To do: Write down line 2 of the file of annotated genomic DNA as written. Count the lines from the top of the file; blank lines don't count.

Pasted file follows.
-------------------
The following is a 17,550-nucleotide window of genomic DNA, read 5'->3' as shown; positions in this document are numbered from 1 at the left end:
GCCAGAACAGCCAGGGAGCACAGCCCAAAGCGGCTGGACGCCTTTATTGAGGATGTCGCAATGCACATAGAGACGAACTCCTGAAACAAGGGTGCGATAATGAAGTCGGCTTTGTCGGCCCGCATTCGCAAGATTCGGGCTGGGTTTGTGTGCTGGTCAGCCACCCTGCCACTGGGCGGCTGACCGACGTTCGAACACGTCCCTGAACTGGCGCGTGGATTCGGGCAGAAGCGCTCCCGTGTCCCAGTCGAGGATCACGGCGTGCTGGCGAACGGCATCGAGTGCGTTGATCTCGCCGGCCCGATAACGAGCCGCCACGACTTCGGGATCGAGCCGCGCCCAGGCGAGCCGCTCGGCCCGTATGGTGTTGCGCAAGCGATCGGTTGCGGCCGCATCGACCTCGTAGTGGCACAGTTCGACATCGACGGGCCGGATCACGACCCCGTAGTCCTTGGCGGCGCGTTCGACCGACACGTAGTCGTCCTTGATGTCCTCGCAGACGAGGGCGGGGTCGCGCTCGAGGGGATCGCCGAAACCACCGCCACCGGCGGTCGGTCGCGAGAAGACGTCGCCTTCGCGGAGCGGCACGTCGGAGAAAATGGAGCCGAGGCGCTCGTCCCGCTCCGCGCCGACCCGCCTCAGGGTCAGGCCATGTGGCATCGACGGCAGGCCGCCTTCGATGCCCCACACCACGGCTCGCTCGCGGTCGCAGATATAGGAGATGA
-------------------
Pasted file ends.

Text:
GCCAGAACAGCCAGGGAGCACAGCCCAAAGCGGCTGGACGCCTTTATTGAGGATGTCGCAATGCACATAGAGACGAACTCCTGAAACAAGGGTGCGATAATGAAGTCGGCTTTGTCGGCCCGCATTCGCAAGATTCGGGCTGGGTTTGTGTGCTGGTCAGCCACCCTGCCACTGGGCGGCTGACCGACGTTCGAACACGTCCCTGAACTGGCGCGTGGATTCGGGCAGAAGCGCTCCCGTGTCCCAGTCGAGGATCACGGCGTGCTGGCGAACGGCATCGAGTGCGTTGATCTCGCCGGCCCGATAACGAGCCGCCACGACTTCGGGATCGAGCCGCGCCCAGGCGAGCCGCTCGGCCCGTATGGTGTTGCGCAAGCGATCGGTTGCGGCCGCATCGACCTCGTAGTGGCACAGTTCGACATCGACGGGCCGGATCACGACCCCGTAGTCCTTGGCGGCGCGTTCGACCGACACGTAGTCGTCCTTGATGTCCTCGCAGACGAGGGCGGGGTCGCGCTCGAGGGGATCGCCGAAACCACCGCCACCGGCGGTCGGTCGCGAGAAGACGTCGCCTTCGCGGAGCGGCACGTCGGAGAAAATGGAGCCGAGGCGCTCGTCCCGCTCCGCGCCGACCCGCCTCAGGGTCAGGCCATGTGGCATCGACGGCAGGCCGCCTTCGATGCCCCACACCACGGCTCGCTCGCGGTCGCAGATATAGGAGATGA